Tuesday, September 10, 2013
Obama embraces Russian proposal that Assad puts chemical weapons under supervision
U.S. President Barack Obama said on Monday he saw a possible breakthrough in the crisis with Syria after Russia proposed that its ally Damascus hand over its chemical weapons for destruction, which could avert planned U.S. military strikes.
But Obama, speaking in a series of television interviews, remained skeptical and pushed ahead to persuade a reluctant and divided Congress to back potential U.S. action, saying the threat of force was needed to press Syria to make concessions. However, the Senate postponed a vote about Obama's proposed attack.
In an extraordinary day of diplomacy over the war-wracked Middle Eastern country, Russia seized on an apparently throwaway public remark by U.S. Secretary of State John Kerry to fashion a new approach that could save face for all sides.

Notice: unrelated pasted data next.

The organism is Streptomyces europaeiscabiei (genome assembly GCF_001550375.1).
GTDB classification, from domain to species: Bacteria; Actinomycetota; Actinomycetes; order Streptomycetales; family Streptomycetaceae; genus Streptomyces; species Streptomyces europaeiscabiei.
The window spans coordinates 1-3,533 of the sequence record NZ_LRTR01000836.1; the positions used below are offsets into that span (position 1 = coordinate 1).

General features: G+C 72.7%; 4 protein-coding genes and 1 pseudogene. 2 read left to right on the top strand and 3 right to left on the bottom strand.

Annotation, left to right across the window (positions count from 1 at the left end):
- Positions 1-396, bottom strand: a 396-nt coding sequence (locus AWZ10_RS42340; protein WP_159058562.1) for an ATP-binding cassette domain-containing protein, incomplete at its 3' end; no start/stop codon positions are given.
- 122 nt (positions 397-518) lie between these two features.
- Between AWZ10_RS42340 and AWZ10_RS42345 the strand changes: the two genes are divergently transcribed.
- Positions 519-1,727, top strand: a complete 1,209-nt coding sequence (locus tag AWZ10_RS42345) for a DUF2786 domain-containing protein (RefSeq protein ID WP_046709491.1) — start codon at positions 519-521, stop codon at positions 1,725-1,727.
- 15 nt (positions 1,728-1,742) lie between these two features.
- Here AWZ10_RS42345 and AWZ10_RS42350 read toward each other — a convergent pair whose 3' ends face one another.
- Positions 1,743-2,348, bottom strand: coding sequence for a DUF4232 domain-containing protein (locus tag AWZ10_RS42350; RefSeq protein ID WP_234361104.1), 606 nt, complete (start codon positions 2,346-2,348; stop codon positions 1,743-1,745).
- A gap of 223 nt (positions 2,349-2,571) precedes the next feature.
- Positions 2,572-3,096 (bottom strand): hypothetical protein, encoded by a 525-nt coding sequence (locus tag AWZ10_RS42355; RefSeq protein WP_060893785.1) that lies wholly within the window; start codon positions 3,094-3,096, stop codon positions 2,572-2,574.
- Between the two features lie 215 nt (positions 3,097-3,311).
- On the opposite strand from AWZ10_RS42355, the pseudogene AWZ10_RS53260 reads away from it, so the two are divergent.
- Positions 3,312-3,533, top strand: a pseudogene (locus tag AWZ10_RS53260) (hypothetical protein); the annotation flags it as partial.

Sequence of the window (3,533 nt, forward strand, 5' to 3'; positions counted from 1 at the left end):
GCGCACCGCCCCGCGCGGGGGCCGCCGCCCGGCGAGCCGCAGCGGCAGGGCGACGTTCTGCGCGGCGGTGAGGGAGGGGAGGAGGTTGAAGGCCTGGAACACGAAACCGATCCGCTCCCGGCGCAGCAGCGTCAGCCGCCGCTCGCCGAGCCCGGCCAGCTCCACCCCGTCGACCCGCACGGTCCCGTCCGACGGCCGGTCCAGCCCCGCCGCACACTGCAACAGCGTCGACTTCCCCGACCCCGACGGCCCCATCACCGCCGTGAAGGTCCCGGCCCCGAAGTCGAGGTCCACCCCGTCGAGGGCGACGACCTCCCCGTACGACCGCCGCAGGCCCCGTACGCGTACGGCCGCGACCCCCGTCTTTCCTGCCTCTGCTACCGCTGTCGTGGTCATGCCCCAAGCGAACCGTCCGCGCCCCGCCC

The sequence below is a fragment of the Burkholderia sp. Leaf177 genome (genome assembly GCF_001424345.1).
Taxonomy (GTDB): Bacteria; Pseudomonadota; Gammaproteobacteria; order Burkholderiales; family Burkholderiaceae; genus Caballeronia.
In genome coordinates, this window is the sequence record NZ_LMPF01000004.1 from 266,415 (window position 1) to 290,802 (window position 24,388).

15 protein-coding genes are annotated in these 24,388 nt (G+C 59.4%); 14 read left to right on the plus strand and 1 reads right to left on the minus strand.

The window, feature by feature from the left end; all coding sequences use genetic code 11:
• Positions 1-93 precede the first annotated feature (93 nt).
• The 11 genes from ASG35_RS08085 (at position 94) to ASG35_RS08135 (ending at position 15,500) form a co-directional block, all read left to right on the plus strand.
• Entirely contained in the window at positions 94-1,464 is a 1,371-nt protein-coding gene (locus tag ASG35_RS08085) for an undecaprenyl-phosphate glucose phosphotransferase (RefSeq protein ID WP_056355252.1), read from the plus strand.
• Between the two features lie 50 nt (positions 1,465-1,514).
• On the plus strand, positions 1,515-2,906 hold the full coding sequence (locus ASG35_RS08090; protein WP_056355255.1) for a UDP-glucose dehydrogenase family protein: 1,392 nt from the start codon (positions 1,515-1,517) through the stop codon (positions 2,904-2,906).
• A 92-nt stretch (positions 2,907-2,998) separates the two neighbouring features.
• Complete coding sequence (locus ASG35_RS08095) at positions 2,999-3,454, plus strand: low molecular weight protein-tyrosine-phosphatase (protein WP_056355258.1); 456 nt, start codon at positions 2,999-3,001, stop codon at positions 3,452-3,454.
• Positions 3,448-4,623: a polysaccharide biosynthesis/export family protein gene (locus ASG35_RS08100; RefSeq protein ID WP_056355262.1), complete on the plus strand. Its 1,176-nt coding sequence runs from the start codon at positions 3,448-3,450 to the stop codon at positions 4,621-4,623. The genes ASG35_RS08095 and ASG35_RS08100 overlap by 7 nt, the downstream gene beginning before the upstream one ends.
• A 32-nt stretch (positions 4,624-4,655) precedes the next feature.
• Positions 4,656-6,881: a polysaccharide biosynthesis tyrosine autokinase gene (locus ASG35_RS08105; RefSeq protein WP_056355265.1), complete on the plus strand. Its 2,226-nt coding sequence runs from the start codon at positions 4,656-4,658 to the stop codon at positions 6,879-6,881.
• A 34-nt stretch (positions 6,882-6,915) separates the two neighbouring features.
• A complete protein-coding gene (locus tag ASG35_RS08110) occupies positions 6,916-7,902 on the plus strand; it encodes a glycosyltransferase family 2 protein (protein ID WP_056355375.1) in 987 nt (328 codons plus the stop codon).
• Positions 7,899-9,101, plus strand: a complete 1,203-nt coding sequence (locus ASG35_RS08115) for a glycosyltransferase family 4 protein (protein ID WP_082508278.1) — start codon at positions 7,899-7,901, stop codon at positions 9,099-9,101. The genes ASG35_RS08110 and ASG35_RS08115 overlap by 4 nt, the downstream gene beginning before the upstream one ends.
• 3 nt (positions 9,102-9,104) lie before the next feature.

"My preference consistently has been a diplomatic resolution to this problem," Obama told NBC. He said an agreement for Assad to surrender his chemical weapons to international control would not solve the "underlying terrible conflict inside of Syria."
He added: "But if we can accomplish this limited goal without taking military action, that would be my preference."
"It's possible that we can get a breakthrough," Obama told CNN, although there was a risk that it was a further stalling tactic by Syrian President Bashar al-Assad, who has presided over more than two years of civil war.
"We're going to run this to ground," he said. "John Kerry and the rest of my national security team will engage with the Russians and the international community to see, can we arrive at something that is enforceable and serious."